What Is a Hamartoma?

What Does it Mean if You Have a Lung Hamartoma?

young female doctor looking at chest x-ray
What is a hamartoma, when do they occur, and how are they treated?. Istockphoto.com/Stock Photo©InnerVisionPRO

Hamartomas are fairly common tumors, but if your doctor tells you that you have one, you may be terrified. Most people have never heard about these benign tumors, and they can look a lot like cancer on imaging studies. What should you know and what questions should you ask your doctor?

Hamartoma Overview

A hamartoma is a benign (non-cancerous) tumor that is made up of “normal” tissues that are found in the region in which they grow.

For example, a lung (pulmonary) hamartoma is a growth of non-cancerous tissues including fat, connective tissue, and cartilage that is found in the regions of the lungs.

The difference between hamartomas and normal tissue is that hamartomas grow in a disorganized mass. Most hamartomas grow slowly, at a rate similar to normal tissues. They are more common in men than in women. While some are hereditary, nobody knows for certain what causes many of these growths to occur.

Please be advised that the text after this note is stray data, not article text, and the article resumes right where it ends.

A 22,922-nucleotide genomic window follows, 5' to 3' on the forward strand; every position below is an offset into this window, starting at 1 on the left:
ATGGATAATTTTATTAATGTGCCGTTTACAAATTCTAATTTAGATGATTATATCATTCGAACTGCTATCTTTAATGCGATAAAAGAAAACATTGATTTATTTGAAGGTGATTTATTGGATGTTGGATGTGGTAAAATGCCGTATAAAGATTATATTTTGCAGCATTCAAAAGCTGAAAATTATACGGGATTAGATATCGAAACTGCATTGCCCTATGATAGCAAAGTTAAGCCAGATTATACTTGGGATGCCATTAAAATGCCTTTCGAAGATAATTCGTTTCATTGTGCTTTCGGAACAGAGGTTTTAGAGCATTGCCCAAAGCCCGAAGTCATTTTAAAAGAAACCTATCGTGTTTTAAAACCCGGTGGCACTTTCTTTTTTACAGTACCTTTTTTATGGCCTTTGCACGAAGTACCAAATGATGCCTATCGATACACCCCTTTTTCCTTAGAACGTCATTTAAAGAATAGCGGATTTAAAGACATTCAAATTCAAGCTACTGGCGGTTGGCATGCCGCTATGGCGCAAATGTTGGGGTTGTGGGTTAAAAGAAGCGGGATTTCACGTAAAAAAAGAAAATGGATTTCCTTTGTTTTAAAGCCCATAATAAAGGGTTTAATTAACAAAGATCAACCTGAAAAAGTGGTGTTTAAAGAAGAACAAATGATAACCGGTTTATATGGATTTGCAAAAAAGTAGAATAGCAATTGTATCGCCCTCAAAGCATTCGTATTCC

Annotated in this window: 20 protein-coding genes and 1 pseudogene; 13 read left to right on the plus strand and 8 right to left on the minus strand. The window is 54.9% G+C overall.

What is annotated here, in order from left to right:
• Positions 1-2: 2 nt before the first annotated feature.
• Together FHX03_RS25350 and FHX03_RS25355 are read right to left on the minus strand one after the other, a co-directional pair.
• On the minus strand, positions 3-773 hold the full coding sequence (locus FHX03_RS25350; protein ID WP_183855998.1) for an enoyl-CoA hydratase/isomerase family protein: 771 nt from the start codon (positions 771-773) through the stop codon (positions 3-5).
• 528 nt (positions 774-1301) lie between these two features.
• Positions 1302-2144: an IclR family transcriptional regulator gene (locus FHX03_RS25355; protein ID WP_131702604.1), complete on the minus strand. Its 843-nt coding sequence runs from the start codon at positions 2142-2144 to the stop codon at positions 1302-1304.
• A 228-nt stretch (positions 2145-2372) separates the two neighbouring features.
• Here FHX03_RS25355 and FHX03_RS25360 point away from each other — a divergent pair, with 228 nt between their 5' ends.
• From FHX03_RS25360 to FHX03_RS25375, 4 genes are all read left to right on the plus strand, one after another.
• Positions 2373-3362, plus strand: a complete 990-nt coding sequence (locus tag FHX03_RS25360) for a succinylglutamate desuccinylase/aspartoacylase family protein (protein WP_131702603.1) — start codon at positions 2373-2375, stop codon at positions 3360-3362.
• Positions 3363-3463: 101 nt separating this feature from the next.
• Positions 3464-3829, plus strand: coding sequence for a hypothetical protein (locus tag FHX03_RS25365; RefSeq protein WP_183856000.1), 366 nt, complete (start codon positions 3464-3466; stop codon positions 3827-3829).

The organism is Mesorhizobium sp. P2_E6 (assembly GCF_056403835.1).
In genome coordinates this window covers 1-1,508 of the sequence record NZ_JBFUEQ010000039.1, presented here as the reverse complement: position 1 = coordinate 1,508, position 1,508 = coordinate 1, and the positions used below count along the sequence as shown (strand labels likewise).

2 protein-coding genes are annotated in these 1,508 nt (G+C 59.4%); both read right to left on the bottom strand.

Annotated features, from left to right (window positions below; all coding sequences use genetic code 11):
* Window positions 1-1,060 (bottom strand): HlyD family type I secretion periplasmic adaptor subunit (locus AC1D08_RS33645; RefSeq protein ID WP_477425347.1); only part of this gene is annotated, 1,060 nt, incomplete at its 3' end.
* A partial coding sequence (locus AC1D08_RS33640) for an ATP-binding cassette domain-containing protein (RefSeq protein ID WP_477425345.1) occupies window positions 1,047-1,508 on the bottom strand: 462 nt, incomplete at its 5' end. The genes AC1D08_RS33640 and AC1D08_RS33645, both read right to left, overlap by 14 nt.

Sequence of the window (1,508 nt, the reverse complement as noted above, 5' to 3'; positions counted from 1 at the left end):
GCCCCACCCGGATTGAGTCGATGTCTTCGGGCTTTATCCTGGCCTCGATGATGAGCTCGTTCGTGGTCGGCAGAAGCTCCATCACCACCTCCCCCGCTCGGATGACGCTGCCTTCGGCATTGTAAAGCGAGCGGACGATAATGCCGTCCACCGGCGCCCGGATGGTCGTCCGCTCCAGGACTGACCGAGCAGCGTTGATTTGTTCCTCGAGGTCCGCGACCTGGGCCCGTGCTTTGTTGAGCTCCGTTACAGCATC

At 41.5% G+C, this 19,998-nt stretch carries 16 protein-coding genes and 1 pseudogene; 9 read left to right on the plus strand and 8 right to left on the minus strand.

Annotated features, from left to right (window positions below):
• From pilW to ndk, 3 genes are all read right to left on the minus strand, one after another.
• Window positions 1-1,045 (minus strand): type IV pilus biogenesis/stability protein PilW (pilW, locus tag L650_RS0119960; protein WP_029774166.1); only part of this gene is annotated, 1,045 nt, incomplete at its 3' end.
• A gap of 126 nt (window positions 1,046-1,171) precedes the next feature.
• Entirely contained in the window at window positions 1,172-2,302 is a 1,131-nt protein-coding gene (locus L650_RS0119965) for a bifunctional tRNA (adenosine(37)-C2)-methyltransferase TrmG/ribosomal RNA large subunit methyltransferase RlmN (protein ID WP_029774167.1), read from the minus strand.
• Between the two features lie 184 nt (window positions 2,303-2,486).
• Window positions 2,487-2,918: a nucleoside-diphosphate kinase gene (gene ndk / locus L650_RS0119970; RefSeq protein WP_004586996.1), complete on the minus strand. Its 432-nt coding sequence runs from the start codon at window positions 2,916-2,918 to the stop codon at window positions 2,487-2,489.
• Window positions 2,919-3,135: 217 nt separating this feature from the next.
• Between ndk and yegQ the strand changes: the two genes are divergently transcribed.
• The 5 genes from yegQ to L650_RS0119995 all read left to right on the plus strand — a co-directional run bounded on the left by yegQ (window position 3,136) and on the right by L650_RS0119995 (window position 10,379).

Incidence of Hamartomas

Many people have never heard of hamartomas but they are fairly common tumors. Lung hamartomas are the most common type of benign lung tumor, and benign lung tumors are fairly common.

Symptoms of a Hamartoma

Hamartomas may not cause any symptoms, or they may cause discomfort due to pressure on nearby organs and tissues. These symptoms will vary depending upon the location of the hamartoma. One of the most common "symptoms" is fear, as these tumors can look very much like a cancer when found, especially on imaging tests.


Hamartomas can occur almost anywhere in the body. Some of the more common areas include:

  • Lungs: Pulmonary (lung) hamartomas are the most common type of benign lung tumor. They are usually found accidentally when a chest x-ray or chest CT scan is done for some other reason. If they occur near an airway, they may cause an obstruction resulting in pneumonia and bronchiectasis.
  • Skin: Hamartomas may occur anywhere on the skin, but are especially common on the face, lips, and neck.